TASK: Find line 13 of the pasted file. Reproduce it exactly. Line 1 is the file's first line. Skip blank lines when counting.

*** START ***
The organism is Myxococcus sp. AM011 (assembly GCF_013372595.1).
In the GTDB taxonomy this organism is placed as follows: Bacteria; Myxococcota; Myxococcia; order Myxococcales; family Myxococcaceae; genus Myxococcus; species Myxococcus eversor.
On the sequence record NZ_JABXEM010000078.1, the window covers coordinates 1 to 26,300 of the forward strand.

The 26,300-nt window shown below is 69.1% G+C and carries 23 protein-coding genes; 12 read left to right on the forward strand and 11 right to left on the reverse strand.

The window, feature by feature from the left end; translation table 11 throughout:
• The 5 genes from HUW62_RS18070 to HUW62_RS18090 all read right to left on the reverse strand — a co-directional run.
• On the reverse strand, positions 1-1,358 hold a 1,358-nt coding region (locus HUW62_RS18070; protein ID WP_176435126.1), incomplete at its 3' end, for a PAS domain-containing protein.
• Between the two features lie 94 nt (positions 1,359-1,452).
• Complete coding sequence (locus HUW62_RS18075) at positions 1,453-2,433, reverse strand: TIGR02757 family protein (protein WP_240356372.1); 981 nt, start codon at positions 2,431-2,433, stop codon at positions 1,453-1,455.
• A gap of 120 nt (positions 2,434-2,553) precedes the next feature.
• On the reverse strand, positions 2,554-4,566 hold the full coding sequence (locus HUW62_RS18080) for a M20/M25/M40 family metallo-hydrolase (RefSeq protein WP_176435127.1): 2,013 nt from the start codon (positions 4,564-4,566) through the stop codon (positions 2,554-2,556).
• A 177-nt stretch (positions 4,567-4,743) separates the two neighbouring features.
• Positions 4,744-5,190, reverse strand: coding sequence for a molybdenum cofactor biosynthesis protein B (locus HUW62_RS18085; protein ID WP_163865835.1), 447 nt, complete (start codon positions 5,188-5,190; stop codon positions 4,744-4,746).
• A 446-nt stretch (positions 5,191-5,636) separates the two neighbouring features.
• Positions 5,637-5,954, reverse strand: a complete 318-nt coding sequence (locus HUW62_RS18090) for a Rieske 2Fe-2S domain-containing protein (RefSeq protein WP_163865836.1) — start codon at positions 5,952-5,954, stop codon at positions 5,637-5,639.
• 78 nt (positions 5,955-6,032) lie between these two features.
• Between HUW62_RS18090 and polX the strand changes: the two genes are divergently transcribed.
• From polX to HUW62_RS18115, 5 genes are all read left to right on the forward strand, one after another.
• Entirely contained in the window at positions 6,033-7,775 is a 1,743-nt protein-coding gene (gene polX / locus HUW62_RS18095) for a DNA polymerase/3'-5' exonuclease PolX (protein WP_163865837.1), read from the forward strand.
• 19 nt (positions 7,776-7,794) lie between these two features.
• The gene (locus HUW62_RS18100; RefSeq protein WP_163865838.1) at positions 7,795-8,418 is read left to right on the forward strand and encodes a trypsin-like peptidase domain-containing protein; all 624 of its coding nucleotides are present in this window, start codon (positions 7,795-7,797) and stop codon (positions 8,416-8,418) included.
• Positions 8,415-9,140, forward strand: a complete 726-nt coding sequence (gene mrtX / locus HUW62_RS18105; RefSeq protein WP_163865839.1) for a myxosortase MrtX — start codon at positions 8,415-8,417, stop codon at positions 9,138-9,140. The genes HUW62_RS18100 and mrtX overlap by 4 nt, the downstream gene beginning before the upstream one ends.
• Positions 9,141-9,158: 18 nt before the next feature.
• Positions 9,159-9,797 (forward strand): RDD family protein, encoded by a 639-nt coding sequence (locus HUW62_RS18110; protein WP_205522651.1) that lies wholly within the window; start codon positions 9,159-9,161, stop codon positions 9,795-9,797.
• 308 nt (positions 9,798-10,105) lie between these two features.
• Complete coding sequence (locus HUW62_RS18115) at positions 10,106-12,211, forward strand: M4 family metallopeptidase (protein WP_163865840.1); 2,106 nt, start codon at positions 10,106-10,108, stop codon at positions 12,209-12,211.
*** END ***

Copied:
• Positions 4,744-5,190, reverse strand: coding sequence for a molybdenum cofactor biosynthesis protein B (locus HUW62_RS18085; protein ID WP_163865835.1), 447 nt, complete (start codon positions 5,188-5,190; stop codon positions 4,744-4,746).